COVID, Vaccines, and The Nature of Engineering
Imagine two teams of engineers- let’s call them teams A and B. One, Team A, is, arguably, the best that even the most vaccine reticent could possibly wish. Membership is reserved for the most monumentally experienced, wise, and venerable. The team is methodical, meticulous, and infinitely patient. As for their portfolio of accomplishments, let’s just say their products are completely dominant in the world, and their track record of success- although ascribed to various origins by different groups- is recognized, respected, and celebrated by all.
The other team, B, is comprised of much younger, less experienced members. To be fair, however, these engineers are all highly and appropriately trained, and so far as we know or have cause to wonder, dedicated, smart, and caring. They are experienced, but much less so than the other team. They are, if anything, impatient- rather in contrast to their counterparts. While Team A occasionally surprises, their methods, efforts, and ends tend to follow a mostly reliable and often predictable pattern. Team B also relies on precedent, and builds on prior successes. However, Team B is more prone to shop for epiphanies, and engender surprises. Team B, we might say, operates with fewer rules; they are the “cowboys” of the engineering world.
We can stop there, and pull back the curtains to reveal identities. Team B is made up of scientists- and in the specific instance of the COVID vaccines, the scientists working for BioNTech and Pfizer, those working for Moderna– and other such groups around the world.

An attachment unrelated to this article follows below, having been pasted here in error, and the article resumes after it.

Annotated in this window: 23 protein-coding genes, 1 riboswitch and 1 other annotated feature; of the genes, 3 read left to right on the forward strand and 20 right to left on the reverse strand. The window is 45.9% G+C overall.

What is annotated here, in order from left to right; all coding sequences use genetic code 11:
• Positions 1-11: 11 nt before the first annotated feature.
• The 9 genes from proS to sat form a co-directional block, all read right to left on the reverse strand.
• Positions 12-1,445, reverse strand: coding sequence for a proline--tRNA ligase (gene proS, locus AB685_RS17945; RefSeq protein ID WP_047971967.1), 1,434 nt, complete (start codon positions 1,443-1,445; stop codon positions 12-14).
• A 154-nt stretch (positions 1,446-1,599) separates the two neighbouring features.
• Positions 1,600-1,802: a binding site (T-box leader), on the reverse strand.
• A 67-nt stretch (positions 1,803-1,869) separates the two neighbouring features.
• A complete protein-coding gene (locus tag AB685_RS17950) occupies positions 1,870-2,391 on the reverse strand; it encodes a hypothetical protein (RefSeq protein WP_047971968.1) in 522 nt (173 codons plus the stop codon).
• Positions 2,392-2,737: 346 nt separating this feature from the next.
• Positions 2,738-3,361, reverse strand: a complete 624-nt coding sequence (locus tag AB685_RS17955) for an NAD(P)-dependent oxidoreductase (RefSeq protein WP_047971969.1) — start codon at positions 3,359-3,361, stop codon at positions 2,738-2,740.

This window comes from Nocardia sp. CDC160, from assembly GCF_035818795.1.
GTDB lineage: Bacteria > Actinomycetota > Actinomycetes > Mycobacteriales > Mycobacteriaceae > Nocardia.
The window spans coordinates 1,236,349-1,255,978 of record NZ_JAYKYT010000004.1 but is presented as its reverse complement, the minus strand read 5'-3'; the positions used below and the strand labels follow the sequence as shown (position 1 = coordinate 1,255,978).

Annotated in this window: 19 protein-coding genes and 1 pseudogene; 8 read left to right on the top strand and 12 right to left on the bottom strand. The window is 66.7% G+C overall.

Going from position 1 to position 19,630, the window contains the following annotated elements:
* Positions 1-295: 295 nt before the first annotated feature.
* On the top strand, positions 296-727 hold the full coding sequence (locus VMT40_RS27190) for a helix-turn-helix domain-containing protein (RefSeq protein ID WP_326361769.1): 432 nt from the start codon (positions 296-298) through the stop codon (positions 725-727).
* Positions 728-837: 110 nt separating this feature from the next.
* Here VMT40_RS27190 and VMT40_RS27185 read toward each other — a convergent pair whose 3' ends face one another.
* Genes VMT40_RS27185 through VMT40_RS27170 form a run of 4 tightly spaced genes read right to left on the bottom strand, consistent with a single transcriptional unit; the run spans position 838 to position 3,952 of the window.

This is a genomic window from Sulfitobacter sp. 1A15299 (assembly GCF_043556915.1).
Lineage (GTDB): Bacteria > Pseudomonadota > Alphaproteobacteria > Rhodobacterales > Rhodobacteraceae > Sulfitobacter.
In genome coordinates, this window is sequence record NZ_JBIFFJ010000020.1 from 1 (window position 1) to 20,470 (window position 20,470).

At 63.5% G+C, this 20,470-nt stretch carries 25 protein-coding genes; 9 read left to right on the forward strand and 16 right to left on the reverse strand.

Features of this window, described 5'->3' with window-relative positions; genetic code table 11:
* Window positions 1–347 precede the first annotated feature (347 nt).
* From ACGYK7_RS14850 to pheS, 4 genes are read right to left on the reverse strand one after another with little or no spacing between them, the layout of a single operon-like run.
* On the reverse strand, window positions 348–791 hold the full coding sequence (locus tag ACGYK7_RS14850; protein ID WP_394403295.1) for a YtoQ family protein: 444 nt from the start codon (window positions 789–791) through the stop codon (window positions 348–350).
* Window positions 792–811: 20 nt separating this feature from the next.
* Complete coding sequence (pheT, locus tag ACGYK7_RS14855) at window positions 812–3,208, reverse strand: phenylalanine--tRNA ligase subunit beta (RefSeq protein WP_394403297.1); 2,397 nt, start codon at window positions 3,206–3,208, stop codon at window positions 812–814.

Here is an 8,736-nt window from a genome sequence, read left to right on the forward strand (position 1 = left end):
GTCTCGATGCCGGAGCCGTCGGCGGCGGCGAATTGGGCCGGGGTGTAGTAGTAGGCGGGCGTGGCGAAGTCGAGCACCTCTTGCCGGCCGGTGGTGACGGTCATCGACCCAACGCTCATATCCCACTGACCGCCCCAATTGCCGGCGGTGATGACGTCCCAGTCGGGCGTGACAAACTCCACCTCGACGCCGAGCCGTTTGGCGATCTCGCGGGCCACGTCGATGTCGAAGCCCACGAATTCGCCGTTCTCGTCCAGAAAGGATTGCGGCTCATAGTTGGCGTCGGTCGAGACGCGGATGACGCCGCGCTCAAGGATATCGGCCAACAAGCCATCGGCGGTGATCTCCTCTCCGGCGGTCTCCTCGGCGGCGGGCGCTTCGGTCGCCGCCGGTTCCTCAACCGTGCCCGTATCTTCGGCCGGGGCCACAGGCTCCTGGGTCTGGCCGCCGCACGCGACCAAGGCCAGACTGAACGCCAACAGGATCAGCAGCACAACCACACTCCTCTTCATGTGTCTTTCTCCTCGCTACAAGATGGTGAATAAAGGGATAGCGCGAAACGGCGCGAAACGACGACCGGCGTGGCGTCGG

Team A is…nature. We can anthropomorphize to facilitate the comparison, and say Mother Nature (she/her). We could detail the roster of members- evolutionary biology, natural selection, adaptation, mutation, etc.- but perhaps the “Science Team” versus the “Nature Team” will suffice.
Perhaps you are thinking, almost reflexively, that you will go with Nature, thank you very much. You might be thinking that simply because, like me, you have an abiding reverence for the natural world, and see great prowess and wisdom in its working. In my case, and perhaps yours, that reverence is entirely secular. Or, perhaps your convictions are fueled by a more spiritual version of faith in Nature, perceiving marching orders from an even higher authority. Either way, you favor Team A, and are all the more vaccine reticent as a result.
Trained and board-certified in both Internal Medicine, and Preventive Medicine/Public Health, and thus thoroughly schooled in relevant topics from epidemiology (the health of populations) to patient care, evidence assessment to iatrogenics (the inadvertent, but quite abundant harms of Medicine) – I have a long, unwavering, and unapologetic history of defending the profound, clearly established net value of vaccines to public health. That said, I do understand and empathize with a naturalistic longing. For years, I directed an Integrative Medicine Center, working alongside colleagues trained in natural medicine (and, by the way, committed to scientific evidence)- and we cared for those who favored natural treatment by disposition, or who came to seek it after conventional medicine’s greatest hits failed to fix what ailed them. That is, alas, far from uncommon. And, Nature’s allure may be enhanced for us all as our technologized, modern existence puts her at ever greater remove. The grass, as they say, is always greener on the other side of the 5G tower.